The Evolution of the Bed Bug

With infestations at an all time high the recession has bitten and so have the Bed Bugs. The effects of the recession or the slowdown as the government so diplomatically puts it seems to be effecting the Bed Bugs as well as the people, only in a positive way, for the Bed Bug that is. As belts are tightened and we batten down the hatches, it seems that the Bed Bugs are the only ones who are going to sleep tight.
Less and less people are paying for pest control and although this has resulted in a boom in sales for amateur pest control products in the UK it has also resulted in a sharp rise in infestations of a variety of pests. Whilst laying some bait down for mice and rats is easy, dealing with a serious infestation of Bed Bugs is a different kettle of fish.
The biology and nature of a Bed Bug makes it hard to treat and eradicate them successfully. Normal insect sprays from the pound shops or the more expensive ones from the DIY stores may kill a Bed Bug if you have a few but a house full of bloodsuckers can only be dealt with effectively by a pest control company and unfortunately that’s where the problem begins. With the competitive pest control market that we have today many companies have resorted to quick and inexpensive treatments usually with cheaper and less effective insecticides in order to get your business.
Effective Bed Bug control can only be achieved by proper preparation and effective and correct treatment procedures. In order to get rid of Bed Bugs the whole property must be treated apart from kitchens and bathrooms unless they have been seen here. An example is in a three bedroom house it is imperative How To Keep Kitchen Pest Free the bedrooms are all treated the loft is treated and the stairways and landings are included. Although some pest control companies don’t treat the living room it is one of the most important areas to treat as this is the first place Bed Bugs will land if it is brought in from outside.
This is a detailed guideline of how to prepare your property for treatment.
The following rules apply only to bedrooms, living rooms, hallways and any other rooms other than the kitchen and bathroom.
o All beds should be stripped of bed sheets pillows and duvets. Any beds which have drawers should have the entire contents removed. This is because all beds and headboards should be sprayed with a residual insecticide and the beds should be turned upside down in order to gain access to underside of the bed where the Bed Bugs are normally located. The hessian on the underside of the beds, chairs and sofas should also be cut open in order to maximise the success of any treatment.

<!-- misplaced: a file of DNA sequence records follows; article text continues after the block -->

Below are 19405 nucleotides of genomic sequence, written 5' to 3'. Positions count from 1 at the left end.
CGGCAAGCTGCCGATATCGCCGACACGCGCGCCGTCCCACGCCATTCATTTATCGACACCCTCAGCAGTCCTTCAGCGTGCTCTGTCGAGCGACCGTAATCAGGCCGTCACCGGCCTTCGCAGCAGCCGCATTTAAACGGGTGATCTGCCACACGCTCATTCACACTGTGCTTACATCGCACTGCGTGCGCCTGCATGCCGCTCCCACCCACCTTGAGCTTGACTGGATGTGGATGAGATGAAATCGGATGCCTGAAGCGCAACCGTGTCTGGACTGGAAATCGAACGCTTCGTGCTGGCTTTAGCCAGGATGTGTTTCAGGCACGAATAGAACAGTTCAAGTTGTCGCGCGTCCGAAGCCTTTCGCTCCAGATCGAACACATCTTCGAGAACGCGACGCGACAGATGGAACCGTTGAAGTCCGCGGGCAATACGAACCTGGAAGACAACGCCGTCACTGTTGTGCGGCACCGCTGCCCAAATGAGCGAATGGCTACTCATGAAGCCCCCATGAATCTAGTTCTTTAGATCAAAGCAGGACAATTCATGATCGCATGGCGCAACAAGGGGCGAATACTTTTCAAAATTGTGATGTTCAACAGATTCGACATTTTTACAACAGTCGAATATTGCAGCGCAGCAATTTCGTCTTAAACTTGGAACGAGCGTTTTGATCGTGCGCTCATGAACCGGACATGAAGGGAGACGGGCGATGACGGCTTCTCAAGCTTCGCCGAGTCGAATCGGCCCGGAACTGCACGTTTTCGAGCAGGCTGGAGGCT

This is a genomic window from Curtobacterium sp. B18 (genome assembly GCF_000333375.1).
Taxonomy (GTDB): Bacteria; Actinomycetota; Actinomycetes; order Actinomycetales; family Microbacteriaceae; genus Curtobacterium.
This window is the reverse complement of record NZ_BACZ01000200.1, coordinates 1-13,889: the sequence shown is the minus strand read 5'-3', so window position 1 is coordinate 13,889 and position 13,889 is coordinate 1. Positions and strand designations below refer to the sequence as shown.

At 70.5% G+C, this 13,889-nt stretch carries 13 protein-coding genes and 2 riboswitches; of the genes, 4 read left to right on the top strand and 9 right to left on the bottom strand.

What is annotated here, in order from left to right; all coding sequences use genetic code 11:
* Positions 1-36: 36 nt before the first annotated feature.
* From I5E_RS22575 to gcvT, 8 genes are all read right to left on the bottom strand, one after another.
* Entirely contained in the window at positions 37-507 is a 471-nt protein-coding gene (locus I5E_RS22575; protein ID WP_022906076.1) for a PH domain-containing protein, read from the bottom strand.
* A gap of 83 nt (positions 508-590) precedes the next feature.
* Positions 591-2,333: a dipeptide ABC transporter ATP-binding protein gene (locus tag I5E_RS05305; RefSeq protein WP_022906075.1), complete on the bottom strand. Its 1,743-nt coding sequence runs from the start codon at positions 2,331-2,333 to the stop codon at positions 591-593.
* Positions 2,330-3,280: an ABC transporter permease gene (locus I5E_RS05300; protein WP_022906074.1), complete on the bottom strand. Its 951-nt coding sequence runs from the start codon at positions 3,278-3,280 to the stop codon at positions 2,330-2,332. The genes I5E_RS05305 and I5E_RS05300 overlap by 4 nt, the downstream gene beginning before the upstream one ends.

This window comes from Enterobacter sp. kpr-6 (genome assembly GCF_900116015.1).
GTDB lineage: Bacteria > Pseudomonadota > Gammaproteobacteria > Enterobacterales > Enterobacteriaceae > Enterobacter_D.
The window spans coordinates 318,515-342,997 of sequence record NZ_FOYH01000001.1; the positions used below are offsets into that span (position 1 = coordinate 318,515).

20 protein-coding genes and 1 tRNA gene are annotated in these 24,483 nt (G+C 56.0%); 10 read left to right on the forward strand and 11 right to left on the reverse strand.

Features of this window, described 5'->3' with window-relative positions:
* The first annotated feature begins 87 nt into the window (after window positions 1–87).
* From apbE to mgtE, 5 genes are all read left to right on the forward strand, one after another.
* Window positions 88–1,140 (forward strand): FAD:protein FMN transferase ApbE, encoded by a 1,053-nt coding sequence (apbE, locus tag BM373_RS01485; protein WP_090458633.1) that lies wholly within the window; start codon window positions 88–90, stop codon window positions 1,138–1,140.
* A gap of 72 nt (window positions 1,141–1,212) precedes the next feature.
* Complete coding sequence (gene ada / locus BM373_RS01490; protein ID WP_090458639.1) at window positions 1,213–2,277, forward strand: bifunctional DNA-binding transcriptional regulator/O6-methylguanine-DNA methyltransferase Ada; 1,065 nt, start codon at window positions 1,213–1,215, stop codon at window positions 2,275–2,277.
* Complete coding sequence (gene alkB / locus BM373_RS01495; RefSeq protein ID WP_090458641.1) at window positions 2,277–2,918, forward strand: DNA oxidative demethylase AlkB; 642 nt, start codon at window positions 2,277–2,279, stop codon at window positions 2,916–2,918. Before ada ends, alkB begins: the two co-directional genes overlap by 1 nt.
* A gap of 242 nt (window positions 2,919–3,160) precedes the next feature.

o All furniture i.e. wardrobes, drawers and shelving etc. must be cleared of any items i.e. clothes, shoes, toiletries, blankets. There must be no items left in wardrobes, under beds in chest of drawers or any other furniture. All items should be removed and placed in black bags and stored in the kitchen or bathroom.
o It is not necessary to remove televisions, computers or other electrical items as these will not be affected by the treatment.
o In all rooms and hallways it is necessary to clear away all items on the floor apart from any furniture. This is because Bedbugs can also live under the edges of the carpets and in the gaps of floorboards and the carpets and flooring will need to be sprayed.
o The pest control company should spray all the rooms with a residual insecticide. They should spray all furniture and carpets where necessary. Please note that in rare cases it is possible that there may be Bedbugs on some of the clothes that have been removed from the rooms. Once the furniture has been treated and the clothes have been placed back into the furniture the Bedbugs will crawl over the insecticide and die.
o Where the infestation of Bedbugs is very bad the technician treatment the premises may request that some of the beds and/or furniture are thrown away. However the technician should carry out an inspection whilst carrying out the first treatment and advise you accordingly.
The above is normal procedure for a few of the professional companies out there, however the majority of pest control companies and a lot of the local authorities are happy just to take your money and spray a bit of insecticide around the bed and on the carpets and off they go.
The result of this has been a spike of Bed Bug infestations across the UK with no end to the problem. Another reason that has contributed to the problem is the reduction of the use of residual insecticide sprays over the last ten years. With the Where Does Pest Control Spray In Apartments introduction of cockroach gels and the ever increasing need to be greener and more eco friendly many companies are looking at ways to reduce the uses of harmful sprays and turn to other methods of detection and eradication but at what cost.
Many years ago it was common practice to spray a premises whether they had a problem or not and this normally attributed to the common belief that prevention is better than cure. This was true as during the course of normal cockroach treatments a technician would spray a premises killing the cockroaches but at the same time killing the Bed Bugs too. Now we have moved to the notion that detection is better than cure. With the introduction of cockroach gels that don’t smell and enable technicians to treat properties without having to empty kitchen cupboards there has been sharp decline in the use of insecticide sprays and an increase in Bed Bug resistance to the same. Manufactures of insecticides are introducing stronger and more effective chemicals to beat the bugs it what seems to be have turned full circle but my belief is that it’s not the chemical itself but how and where it is being applied that is incorrect.